Memphis real estate investing offers tremendous opportunities for those wanting to be in the rental market. Memphis, like most major cities, has a very diverse population. Some parts of Memphis have a very small rental market (upscale areas) while others you are better off avoiding because of high crime rates and high unemployment rates.
Still, Memphis has a stronger rental market than most major cities. Some of the best parts of Memphis to for rentals are East Memphis/Colonial Acres, High Point Terrace, parts of Midtown, Cordova, and the University of Memphis, White Station and Grahamwood areas, enjoy healthy demand from good tenants as they are close to jobs and amenities. Other areas such as Berclair and Southeast Memphis (including Fox Meadows and Parkway Village) also have good rental demand.
Rental real estate in Memphis is one of the more lucrative investment opportunities you will find. However, you can't one day just decide to become a landlord. To make money in the Memphis real estate market you do need to know the ropes. If you're new to the market, you should consider using a property management company until you become confident you understand the regulations involved and are knowledgeable about placing competent tenants in your properties.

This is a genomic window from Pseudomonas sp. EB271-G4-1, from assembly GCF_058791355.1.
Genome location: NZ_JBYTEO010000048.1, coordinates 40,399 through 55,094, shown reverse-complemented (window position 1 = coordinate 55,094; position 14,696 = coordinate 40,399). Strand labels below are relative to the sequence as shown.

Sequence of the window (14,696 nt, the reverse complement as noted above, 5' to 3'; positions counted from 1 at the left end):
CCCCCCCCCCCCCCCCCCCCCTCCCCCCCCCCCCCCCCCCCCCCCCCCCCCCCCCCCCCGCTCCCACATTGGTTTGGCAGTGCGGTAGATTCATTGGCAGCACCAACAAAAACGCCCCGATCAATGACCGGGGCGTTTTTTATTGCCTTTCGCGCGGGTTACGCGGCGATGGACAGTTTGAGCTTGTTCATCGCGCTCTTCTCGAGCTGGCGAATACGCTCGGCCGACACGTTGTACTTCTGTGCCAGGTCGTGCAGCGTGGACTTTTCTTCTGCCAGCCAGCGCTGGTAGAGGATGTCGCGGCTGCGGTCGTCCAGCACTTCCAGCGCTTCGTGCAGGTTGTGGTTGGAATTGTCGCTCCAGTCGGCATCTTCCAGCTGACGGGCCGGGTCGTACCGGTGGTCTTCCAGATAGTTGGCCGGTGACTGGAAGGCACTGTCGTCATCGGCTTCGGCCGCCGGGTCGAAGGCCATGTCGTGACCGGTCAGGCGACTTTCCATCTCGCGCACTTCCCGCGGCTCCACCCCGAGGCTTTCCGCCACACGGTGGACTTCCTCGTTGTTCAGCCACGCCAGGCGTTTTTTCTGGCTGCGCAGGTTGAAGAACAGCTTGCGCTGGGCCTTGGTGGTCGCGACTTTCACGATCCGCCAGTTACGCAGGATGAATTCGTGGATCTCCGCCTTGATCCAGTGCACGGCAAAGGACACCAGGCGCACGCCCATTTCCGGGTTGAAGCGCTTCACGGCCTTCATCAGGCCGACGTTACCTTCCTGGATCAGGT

Real estate is about location, location, location. You don't need to know the global rental market but here are some tips you want to educate yourself about for the Memphis market:
Here is a good reason that you need to know rental markets at the local level. Tennessee Code Annotated (T.C.A.) 66-28-201(c) states in part that:
Rent shall be payable without demand at the time and place agreed upon by the parties. Notice is specifically waived upon the nonpayment of rent by the tenant only if such a waiver is provided for in a written rental agreement.
What that means in practice language is, as a landlord, you must give tenants written notice that they are behind in the rent if they fail to pay and before you can begin eviction proceedings. Reality is that owners are busy people and may go several weeks before realizing that a tenant failed to pay the rent. That effectively slows down the eviction process. However, by including the clause below in your lease agreement, you are no longer required to give the tenant written notice that they failed to pay the rent.
Rent is due without demand or notice from Manager/Landlord.
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Author bio: Brian Kline has been investing in real estate for more than 30 years and writing about real estate investing for seven years. He also draws upon 25 plus years of business experience including 12 years as a manager at Boeing Aircraft Company. Brian currently lives at Lake Cushman, Washington. A vacation destination, a few short miles from a national forest in the Olympic Mountains with the Pacific Ocean a couple of miles in the opposite direction.